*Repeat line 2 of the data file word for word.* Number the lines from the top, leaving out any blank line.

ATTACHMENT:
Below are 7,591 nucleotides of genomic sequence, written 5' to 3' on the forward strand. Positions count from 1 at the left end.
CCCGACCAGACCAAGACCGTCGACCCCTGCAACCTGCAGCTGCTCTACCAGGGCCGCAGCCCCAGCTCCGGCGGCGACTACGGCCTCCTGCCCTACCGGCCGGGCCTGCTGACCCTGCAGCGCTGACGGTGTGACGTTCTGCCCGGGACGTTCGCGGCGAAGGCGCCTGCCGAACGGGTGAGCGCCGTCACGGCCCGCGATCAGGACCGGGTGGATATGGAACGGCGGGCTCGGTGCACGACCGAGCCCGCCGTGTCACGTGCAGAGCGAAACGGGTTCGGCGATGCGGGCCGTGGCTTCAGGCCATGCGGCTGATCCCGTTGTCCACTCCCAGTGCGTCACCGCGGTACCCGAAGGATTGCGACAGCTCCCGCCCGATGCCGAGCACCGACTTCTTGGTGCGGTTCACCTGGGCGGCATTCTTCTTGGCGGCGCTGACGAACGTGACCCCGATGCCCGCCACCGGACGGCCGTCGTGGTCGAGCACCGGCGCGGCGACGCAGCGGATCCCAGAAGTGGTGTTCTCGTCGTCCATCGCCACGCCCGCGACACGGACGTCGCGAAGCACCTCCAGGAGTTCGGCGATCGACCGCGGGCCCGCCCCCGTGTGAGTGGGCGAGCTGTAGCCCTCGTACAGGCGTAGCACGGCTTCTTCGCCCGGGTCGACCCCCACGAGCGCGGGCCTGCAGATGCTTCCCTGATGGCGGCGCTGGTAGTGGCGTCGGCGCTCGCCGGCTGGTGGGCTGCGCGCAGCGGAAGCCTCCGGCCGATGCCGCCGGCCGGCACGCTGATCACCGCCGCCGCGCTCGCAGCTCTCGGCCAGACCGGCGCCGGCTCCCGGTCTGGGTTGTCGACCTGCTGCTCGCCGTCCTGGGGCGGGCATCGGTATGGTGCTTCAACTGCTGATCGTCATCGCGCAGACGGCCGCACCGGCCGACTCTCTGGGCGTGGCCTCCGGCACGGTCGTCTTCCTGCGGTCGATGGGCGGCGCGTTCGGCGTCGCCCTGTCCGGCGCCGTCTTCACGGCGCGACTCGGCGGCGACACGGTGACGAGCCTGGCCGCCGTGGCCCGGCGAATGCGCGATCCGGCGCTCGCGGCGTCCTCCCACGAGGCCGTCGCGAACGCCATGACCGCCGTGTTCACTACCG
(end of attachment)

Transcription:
CCCGACCAGACCAAGACCGTCGACCCCTGCAACCTGCAGCTGCTCTACCAGGGCCGCAGCCCCAGCTCCGGCGGCGACTACGGCCTCCTGCCCTACCGGCCGGGCCTGCTGACCCTGCAGCGCTGACGGTGTGACGTTCTGCCCGGGACGTTCGCGGCGAAGGCGCCTGCCGAACGGGTGAGCGCCGTCACGGCCCGCGATCAGGACCGGGTGGATATGGAACGGCGGGCTCGGTGCACGACCGAGCCCGCCGTGTCACGTGCAGAGCGAAACGGGTTCGGCGATGCGGGCCGTGGCTTCAGGCCATGCGGCTGATCCCGTTGTCCACTCCCAGTGCGTCACCGCGGTACCCGAAGGATTGCGACAGCTCCCGCCCGATGCCGAGCACCGACTTCTTGGTGCGGTTCACCTGGGCGGCATTCTTCTTGGCGGCGCTGACGAACGTGACCCCGATGCCCGCCACCGGACGGCCGTCGTGGTCGAGCACCGGCGCGGCGACGCAGCGGATCCCAGAAGTGGTGTTCTCGTCGTCCATCGCCACGCCCGCGACACGGACGTCGCGAAGCACCTCCAGGAGTTCGGCGATCGACCGCGGGCCCGCCCCCGTGTGAGTGGGCGAGCTGTAGCCCTCGTACAGGCGTAGCACGGCTTCTTCGCCCGGGTCGACCCCCACGAGCGCGGGCCTGCAGATGCTTCCCTGATGGCGGCGCTGGTAGTGGCGTCGGCGCTCGCCGGCTGGTGGGCTGCGCGCAGCGGAAGCCTCCGGCCGATGCCGCCGGCCGGCACGCTGATCACCGCCGCCGCGCTCGCAGCTCTCGGCCAGACCGGCGCCGGCTCCCGGTCTGGGTTGTCGACCTGCTGCTCGCCGTCCTGGGGCGGGCATCGGTATGGTGCTTCAACTGCTGATCGTCATCGCGCAGACGGCCGCACCGGCCGACTCTCTGGGCGTGGCCTCCGGCACGGTCGTCTTCCTGCGGTCGATGGGCGGCGCGTTCGGCGTCGCCCTGTCCGGCGCCGTCTTCACGGCGCGACTCGGCGGCGACACGGTGACGAGCCTGGCCGCCGTGGCCCGGCGAATGCGCGATCCGGCGCTCGCGGCGTCCTCCCACGAGGCCGTCGCGAACGCCATGACCGCCGTGTTCACTACCG